Regardless of the size of your company or how long you’ve been in business, at least once you will be presented with an opportunity to grow or take advantage of market opportunities faster than your cash flow or bank account will allow. For some, this may even happen many times.
When such an opportunity presents itself, you have the chance to demonstrate your resourceful, entrepreneurial nature to find creative solutions that enable your business to grow and flourish, letting your business acumen guide you.
Being unable to do this, and subsequently passing on opportunities, will ultimately cost you market share, immediate revenue boosts and long term growth and profits. Your vulnerability will increase, as competitors may capitalize on your weakened position and make a move at the cost of your reputation.
Until recently, there were very limited ways to fund your business growth, and almost all of these involved traditional lending institutions such as banks. But now the game has changed, and there are alternative funding methods for your business growth.
We’ll explore the variations of these financing models and the alternative funding methods that businesses are starting to use more frequently.
Your choices of business funding will fall into one of two categories:
Equity financing involves giving up a percent of ownership shares in your business in exchange for capital.
There are several key benefits to this type of funding, namely: you have no obligation to repay the financing, you have no debt suffocating the business, and experienced shareholders may increase the value of your company. However, there are two important considerations to this form of funding that should be noted:
Here Are a Few of the Typical Types of Equity Financing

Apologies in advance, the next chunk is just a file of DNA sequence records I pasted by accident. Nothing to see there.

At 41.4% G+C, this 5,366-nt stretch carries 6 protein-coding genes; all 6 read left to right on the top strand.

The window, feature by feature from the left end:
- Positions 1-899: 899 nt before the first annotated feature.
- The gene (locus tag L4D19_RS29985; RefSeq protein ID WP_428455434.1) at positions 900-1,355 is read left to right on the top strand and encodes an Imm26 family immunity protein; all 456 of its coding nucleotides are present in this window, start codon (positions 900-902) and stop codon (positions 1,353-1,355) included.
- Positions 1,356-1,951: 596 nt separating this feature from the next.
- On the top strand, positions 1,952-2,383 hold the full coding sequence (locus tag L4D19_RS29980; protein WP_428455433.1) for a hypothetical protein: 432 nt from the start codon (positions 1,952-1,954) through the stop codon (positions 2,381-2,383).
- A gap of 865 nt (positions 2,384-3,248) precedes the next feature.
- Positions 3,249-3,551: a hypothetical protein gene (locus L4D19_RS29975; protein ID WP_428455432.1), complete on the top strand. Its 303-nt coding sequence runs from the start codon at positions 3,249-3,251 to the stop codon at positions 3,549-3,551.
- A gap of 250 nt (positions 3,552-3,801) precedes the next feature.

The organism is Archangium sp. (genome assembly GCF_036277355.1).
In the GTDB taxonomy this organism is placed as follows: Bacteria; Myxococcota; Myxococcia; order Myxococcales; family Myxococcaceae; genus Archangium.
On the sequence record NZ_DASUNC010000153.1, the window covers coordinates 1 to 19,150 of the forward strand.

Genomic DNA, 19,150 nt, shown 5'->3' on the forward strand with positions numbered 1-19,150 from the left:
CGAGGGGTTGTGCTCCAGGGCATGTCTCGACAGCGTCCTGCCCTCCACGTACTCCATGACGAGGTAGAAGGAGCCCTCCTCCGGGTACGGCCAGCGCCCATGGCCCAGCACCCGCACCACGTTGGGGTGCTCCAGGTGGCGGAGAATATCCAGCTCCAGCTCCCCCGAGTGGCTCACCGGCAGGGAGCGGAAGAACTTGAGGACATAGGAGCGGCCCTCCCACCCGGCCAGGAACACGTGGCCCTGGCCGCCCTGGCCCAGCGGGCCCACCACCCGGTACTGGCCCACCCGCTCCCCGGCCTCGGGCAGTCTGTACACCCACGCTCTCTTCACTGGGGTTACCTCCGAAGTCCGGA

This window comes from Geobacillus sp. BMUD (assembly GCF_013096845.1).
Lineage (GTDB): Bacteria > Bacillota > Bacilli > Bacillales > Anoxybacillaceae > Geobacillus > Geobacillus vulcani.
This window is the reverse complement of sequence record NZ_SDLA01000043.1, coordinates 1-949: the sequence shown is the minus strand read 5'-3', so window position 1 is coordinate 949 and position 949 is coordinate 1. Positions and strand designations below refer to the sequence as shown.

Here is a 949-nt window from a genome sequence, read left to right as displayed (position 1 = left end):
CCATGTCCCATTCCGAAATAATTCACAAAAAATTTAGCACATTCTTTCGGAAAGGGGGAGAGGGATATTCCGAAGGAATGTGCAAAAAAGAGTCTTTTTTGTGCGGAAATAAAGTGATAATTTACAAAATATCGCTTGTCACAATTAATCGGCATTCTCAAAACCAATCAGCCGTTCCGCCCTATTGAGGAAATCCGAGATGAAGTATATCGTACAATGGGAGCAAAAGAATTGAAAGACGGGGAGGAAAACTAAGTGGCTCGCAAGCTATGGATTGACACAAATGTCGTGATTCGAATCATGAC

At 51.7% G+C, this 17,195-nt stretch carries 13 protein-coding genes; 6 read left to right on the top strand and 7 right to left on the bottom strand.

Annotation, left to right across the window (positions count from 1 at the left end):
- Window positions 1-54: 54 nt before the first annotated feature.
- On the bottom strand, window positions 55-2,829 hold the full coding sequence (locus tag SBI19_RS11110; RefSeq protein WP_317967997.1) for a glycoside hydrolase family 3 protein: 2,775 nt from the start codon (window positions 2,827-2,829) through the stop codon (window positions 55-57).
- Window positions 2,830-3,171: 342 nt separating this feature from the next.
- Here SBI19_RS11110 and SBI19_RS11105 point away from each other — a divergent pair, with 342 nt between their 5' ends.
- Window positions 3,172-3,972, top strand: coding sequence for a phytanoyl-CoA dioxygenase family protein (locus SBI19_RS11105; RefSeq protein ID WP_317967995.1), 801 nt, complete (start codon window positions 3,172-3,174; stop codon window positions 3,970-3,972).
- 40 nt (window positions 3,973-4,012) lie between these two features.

Similar to crowd financing (see below), cloud financing involves is a form of alternative funding from individuals forming one collective (similar to a special-purpose vehicle); however, this takes place on the Internet. Previously, this type of investing was only available to venture capitalists and high net worth individuals.
Taking on a business partner is another way to use alternative funding to finance your business growth, but it’s important that everyone has the same vision for the growth and direction of the company. Partners can be active and bring talent, experience and a network for growth. Conversely, they can also be silent, and simply provide financing, but no operations input.
Venture capitalists usually invest in start-ups with high growth potential or businesses under five years old. They will often invest heavily, and in exchange will want a controlling share in the business. As a condition of providing financing, they will often require that new management team be put in place, including replacing the CEO and managing director. They will often want to exit in a relatively short time after significant uplift in the value of the company.
Angel investors are generally wealthy individuals or high earners who want to invest to either:
Angel investors often take a passive role in the company but may take an advisory role for growth to support the founder.
Many entrepreneurs will fund their own growth either using personal cash reserves, selling assets or raising funds in the form of personal debt such as second mortgages, credit cards or loans. This strategy does allow them to retain 100 percent ownership and control of the company; however, they are potentially saddling themselves and their company with debt that can some point hinder growth.